To President Obama and the Members of the U.S. Senate and House of Representatives:
Before we commit to a limited, “support" troop reinvasion of Iraq, can we please hit the pause button and consider non-military options? Yes, ISIS, a brutal offshoot of al-Qaeda that stretches from the Mediterranean in northwest Syria to the Persian Gulf in southeast Iraq, needs to be stopped. The questions are how and by whom. The U.S. has many options. Will you exhaust them all before you send our men and women back into battle?
Please consider the following 7 points to stop ISIS peacefully:
1. Consider all the steps between doing nothing and dropping bombs. The world witnessed a miraculous example of successful diplomacy last summer: It was considered a “done deal” that Washington would unleash limited bombing on the outskirts of Damascus to punish Syrian President Bashar al-Assad for using chemical weapons. Then a seemingly off-the-cuff remark by U.S. Secretary of State John Kerry set in motion a diplomatic solution that resulted in Assad turning over his stash of chemical weapons, thereby successfully ridding the world of one of the last major caches of chemical weapons – and avoiding more casualties on America’s conscience. Disarming proved to be much more successful “punishment” than bombing.
We realize this tactic worked because Obama’s threat to bomb Syria was perceived as real. Could this tactic work again? Or are you planning to reoccupy Iraq? We implore you to employ non-military options first.
2. Stop considering Syria and Iraq in separate vacuums; a regional viewpoint is necessary. For example, the regimes of Syria’s Assad and neighboring Iraq’s Nouri al-Maliki (who has just retained political power by being named vice-president) are allied. They share a common opposition to ISIS. Yet, the U.S. funds the Iraqi government while also funding fighters who oppose the Syrian government, ignoring that some of those opposition fighters affiliate with ISIS and spill from Syria into Iraq. Thus, American tax dollars support opposition fighters trying to undo a government supported by American tax dollars!
3. Stop justifying military funding, arming and intervention in Syria or Iraq by referencing human rights abuses. Yes, it’s excruciating to view photos of hundreds of children gassed to death and not want to punish, but the larger truth is every side in Syria and Iraq are engaged in human rights abuses. Adding more troops, guns or military money does not suddenly make governments, soldiers or insurgents more humane.
4. Work regionally to cut off supply routes of weapons. Fewer weapons means less fighting and fewer casualties – and fewer generations of traumatized children raised to believe violence is the only option. Syrian rebels’ weapons flow through Turkey, Lebanon and Iraq. The U.S. should be a leader in negotiating a regional effort to stem this flow of weapons; instead it provides weapons to Syrian fighters assuming they won’t land in ISIS fighters’ arms.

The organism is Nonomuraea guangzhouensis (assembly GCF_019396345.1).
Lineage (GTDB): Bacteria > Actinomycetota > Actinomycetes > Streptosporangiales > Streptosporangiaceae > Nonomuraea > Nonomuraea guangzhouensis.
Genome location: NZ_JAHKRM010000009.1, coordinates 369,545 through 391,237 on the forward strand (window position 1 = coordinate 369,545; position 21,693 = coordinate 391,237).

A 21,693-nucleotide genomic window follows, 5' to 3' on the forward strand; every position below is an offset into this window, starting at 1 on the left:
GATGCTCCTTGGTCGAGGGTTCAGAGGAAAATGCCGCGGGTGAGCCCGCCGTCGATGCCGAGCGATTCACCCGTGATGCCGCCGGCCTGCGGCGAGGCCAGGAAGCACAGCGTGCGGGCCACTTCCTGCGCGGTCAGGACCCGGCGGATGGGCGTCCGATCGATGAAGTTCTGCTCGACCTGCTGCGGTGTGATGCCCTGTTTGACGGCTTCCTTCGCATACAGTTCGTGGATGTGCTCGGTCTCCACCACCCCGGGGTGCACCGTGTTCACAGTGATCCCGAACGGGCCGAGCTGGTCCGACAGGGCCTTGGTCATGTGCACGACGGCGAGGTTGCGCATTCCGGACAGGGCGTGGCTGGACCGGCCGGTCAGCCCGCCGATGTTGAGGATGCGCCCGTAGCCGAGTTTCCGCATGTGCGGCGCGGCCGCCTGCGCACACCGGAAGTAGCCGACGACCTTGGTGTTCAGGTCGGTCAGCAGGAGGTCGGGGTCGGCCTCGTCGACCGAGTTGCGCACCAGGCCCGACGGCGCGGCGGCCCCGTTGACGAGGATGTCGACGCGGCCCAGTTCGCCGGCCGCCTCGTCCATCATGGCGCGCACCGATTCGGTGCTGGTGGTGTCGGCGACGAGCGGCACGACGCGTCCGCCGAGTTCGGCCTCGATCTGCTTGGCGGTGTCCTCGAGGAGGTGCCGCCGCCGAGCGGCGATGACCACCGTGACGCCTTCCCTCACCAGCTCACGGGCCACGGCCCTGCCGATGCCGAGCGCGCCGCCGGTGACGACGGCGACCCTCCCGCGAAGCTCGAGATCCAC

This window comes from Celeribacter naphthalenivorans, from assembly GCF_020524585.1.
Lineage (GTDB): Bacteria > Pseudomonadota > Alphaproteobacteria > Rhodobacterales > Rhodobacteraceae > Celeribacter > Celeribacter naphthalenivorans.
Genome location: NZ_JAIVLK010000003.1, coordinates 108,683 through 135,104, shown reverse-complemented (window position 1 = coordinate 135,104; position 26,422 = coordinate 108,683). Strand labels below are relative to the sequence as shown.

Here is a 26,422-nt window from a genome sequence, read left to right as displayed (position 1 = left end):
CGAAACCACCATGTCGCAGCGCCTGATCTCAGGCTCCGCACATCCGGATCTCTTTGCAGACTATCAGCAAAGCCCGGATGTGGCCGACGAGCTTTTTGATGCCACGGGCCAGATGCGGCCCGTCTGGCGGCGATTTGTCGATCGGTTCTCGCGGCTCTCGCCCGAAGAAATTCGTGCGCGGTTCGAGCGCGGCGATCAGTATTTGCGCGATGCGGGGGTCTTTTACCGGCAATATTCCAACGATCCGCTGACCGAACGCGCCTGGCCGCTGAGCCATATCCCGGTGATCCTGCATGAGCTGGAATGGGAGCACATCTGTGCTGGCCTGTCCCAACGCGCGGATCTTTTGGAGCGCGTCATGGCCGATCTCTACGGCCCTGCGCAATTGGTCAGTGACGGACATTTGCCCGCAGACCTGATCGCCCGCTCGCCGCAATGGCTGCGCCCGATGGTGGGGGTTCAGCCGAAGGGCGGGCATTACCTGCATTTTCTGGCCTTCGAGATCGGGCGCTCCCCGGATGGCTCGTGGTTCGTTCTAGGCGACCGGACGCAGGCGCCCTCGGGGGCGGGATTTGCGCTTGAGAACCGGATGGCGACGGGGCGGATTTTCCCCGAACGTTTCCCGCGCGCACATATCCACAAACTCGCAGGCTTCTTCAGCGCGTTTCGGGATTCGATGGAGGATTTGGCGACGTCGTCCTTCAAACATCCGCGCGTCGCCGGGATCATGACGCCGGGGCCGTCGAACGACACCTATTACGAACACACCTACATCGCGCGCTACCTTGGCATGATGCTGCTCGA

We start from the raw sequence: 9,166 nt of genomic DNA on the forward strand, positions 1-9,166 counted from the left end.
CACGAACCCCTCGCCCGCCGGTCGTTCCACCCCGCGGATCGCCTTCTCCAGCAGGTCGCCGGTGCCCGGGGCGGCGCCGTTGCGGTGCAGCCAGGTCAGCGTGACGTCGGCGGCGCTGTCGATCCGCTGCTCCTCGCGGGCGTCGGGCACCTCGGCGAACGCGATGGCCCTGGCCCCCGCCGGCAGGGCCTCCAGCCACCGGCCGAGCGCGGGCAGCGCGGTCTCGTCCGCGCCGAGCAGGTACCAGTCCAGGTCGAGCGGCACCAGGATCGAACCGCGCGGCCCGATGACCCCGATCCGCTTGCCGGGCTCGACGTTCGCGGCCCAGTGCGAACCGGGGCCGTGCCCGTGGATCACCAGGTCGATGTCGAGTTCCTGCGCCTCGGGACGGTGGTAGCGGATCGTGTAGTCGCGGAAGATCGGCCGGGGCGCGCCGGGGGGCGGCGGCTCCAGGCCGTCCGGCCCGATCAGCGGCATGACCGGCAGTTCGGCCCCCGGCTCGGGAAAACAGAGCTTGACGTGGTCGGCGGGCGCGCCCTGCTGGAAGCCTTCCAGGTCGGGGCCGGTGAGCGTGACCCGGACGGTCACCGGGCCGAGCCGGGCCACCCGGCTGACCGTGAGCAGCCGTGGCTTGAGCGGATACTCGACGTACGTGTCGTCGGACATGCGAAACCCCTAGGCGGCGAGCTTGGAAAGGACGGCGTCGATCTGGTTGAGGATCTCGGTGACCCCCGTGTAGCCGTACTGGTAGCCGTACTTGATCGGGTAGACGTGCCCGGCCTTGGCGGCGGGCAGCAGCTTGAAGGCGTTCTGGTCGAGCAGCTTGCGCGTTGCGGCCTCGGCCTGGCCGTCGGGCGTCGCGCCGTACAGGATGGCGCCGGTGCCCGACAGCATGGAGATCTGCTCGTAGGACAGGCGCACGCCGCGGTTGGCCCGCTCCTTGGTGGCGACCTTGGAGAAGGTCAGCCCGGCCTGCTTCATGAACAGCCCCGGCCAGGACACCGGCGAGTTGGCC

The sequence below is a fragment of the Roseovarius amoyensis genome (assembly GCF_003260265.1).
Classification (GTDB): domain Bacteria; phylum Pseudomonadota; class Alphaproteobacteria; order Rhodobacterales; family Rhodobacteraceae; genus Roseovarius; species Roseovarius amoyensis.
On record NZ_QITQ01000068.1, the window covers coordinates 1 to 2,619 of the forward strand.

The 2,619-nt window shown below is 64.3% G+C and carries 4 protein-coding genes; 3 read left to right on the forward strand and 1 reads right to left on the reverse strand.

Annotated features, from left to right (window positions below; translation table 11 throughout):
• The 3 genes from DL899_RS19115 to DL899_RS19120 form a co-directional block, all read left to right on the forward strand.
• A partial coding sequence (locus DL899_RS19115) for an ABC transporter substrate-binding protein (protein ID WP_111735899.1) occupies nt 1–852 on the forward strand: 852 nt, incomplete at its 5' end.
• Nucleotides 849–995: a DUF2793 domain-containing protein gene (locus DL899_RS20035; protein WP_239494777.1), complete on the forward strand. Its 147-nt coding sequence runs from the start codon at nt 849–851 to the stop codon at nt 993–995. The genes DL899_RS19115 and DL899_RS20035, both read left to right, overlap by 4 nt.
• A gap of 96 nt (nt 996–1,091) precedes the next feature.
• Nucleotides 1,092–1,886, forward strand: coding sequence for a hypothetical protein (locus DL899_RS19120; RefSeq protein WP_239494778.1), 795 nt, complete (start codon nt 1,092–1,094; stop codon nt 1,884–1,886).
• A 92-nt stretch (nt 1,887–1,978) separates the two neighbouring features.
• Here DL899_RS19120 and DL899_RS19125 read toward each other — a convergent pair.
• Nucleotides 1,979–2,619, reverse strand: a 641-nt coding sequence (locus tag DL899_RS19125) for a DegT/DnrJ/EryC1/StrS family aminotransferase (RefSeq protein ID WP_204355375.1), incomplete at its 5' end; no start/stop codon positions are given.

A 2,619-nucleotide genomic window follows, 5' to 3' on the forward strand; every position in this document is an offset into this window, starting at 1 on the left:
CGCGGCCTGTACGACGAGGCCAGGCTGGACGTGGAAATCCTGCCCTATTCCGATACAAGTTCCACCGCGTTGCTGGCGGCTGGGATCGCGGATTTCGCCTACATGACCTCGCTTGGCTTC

5. Dry up the black market for crude oil and gas. After benefitting from oil and gas takeovers in eastern Syria, ISIS has seized oil facilities in Mosul and Kirkuk and is selling the Iraqi crude at a deep discount on the global black market, raising $3 million/day and making it the wealthiest terrorist organization on the planet. It’s estimated they could make $1 billion/year.
6. Engage the United Nations. The U.S. is about to assume the presidency of the U.N. Security Council. ISIS creates an unusual opportunity for opposing factions to work together: Iran, Iraq, Syria, Saudi Arabia, Turkey, the Gulf States and the U.S. and its western allies all see ISIS as a security threat. On Sept 24, the Security Council will consider a U.S. proposal to “prevent and suppress” the recruitment and travel of foreign fighters to join terrorist groups. It is estimated that 12,000 rebels from 74 countries have joined extremist groups in Iraq and Syria. While stemming the flow of fighters is a good step, it is open to abuse. And it’s a bit like the Dutch boy with his finger in the dike. Better to engage the U.N. in pressuring countries to stop arms movement and black market oil purchases. Uniting opponents to ISIS is a unique opportunity to get these countries to suspend their proxy wars.
7. Stop doing the same thing and expecting a different outcome. Iraq didn’t have any terrorist groups until after the U.S. invasion. Al-Qaeda bubbled up in 2004. If 100,000 U.S. troops couldn’t wipe out al-Qaeda in Iraq, why do we think we can now without another full-scale war? Targeted precision strikes lead to political instability and the perpetuation of extremism.
Are these suggestions more complicated? More time-consuming? More challenging? Yes. But they are far less destructive for Iraqi, Syrian and American children forced to grow up assaulted by war.
Thank you for your consideration.
To this I would add an 8th point, which is to try to engage in a dialogue with the Imam leader of the Islamic State, Abu Bakr al-Baghdadi. We must find a way to see the humanness in each other. This is best done human to human.